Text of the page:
In online drug stores it costs €12 for 500 milliliters of jatropha oil.
Yes, jatropha oil is currently sold at that kind of quantities. In Mali, women sell jatropha based soap, very nice soap. In the past the famous Savon de Marseille was made from jatropha oil. The plant yields more than just oil, you see. We are investigating how we can turn jatropha press cakes (the residues that remain after the oil has been extracted) into animal fodder. We are researching how to remove the toxic substances from the meal. If we succeed, we can replace soybean meal, because the quality of jatropha-meal is better. Soja's raw protein content is around 45%; jatropha's is 60%. The only problem is the detoxification step that must be developed. But we are confident that we will pull it off. Even the toxic substance in jatropha, Phorbolester, is valuable. It is being used in cancer research. We want to develop a bio-pesticide from it - a natural product that can be used by organic farmers.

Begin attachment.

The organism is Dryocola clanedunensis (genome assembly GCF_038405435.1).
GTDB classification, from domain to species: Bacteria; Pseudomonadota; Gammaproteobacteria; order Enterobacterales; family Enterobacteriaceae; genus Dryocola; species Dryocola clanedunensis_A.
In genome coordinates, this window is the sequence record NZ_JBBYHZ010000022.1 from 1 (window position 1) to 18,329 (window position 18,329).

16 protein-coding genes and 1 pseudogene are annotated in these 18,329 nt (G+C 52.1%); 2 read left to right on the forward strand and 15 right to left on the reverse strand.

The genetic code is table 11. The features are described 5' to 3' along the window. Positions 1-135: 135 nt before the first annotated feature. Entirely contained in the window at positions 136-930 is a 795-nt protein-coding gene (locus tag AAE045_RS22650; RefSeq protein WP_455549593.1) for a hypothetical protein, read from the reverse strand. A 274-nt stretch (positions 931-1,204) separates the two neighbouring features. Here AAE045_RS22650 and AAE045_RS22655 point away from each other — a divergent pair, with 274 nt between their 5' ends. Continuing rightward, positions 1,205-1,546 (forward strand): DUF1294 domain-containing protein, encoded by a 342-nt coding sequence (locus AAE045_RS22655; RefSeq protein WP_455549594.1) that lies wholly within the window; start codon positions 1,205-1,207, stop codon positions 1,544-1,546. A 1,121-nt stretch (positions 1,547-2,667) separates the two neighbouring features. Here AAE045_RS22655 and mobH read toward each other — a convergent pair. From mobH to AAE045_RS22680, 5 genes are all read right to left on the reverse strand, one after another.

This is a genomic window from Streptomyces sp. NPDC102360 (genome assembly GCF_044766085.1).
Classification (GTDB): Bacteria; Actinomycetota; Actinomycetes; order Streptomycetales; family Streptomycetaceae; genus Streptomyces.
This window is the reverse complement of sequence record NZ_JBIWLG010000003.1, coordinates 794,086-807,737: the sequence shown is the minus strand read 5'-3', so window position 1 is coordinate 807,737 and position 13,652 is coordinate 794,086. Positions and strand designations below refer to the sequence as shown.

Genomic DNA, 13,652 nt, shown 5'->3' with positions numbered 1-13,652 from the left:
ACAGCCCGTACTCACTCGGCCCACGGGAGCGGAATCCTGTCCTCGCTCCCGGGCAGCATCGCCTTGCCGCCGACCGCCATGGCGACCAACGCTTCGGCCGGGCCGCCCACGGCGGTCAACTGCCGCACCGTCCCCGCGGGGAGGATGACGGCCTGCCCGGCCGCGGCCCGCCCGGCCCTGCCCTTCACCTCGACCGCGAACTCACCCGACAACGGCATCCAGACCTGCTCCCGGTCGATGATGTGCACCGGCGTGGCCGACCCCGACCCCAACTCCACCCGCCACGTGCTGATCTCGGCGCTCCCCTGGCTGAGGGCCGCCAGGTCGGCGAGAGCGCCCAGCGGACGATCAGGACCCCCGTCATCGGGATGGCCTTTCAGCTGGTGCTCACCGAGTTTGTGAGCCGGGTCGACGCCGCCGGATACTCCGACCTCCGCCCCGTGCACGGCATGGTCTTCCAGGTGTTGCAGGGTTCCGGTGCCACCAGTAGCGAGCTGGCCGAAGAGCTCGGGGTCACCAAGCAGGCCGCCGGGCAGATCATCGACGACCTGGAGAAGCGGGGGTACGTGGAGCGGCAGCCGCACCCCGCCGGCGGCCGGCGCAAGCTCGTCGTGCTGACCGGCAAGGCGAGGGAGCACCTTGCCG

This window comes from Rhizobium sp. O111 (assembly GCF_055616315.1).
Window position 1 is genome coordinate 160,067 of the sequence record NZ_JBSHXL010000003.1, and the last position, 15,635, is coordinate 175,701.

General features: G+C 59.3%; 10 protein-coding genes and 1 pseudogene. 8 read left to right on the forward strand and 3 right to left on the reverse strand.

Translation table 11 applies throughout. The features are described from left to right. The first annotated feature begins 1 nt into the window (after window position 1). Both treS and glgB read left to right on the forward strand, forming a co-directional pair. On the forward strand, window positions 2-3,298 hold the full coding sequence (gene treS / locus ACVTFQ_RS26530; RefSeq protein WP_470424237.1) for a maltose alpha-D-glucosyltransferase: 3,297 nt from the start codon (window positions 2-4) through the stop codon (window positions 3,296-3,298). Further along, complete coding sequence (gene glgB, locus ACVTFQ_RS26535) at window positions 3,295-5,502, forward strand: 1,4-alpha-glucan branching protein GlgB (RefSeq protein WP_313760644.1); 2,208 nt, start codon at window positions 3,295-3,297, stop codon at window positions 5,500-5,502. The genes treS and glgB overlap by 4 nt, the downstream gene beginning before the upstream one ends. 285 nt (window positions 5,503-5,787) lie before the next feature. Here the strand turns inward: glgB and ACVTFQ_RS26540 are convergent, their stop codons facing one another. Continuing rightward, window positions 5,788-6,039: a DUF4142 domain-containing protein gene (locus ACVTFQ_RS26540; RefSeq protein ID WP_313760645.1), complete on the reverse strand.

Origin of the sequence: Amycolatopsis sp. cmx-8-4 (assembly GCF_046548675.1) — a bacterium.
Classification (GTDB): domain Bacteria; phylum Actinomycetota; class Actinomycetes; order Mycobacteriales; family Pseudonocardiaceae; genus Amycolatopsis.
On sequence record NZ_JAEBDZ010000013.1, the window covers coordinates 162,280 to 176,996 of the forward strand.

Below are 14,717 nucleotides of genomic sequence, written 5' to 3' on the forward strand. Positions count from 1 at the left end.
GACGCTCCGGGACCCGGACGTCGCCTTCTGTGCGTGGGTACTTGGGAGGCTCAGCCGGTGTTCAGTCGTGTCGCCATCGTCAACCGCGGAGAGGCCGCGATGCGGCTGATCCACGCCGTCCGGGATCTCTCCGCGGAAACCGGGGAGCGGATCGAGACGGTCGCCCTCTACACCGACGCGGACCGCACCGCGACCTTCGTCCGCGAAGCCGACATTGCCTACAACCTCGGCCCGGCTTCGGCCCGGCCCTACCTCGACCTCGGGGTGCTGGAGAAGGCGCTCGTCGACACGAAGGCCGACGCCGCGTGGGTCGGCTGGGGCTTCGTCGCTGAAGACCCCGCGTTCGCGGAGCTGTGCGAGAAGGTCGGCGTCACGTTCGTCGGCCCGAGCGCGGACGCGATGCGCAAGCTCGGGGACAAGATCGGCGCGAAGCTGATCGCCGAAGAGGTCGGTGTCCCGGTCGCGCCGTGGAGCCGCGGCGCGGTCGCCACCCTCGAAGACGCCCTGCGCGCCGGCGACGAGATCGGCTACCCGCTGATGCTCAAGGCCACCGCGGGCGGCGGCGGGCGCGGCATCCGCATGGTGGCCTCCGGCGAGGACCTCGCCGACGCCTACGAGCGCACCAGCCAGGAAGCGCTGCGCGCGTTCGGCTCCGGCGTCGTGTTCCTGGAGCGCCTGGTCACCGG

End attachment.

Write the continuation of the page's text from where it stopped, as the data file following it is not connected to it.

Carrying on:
Where will the market for jatropha oil emerge first? In India?
The Indians need everything they produce. The Chinese too have large plans for jatropha; they are looking at establishing 13 million hectares of plantations by 2020.
When will we in Europe be utilizing jatropha-oil?
That's a matter of market policies and economics. Producers will sell to those who offer the best price. It's as simple as that.
But this depends on the evolution of the oil price, doesn't it?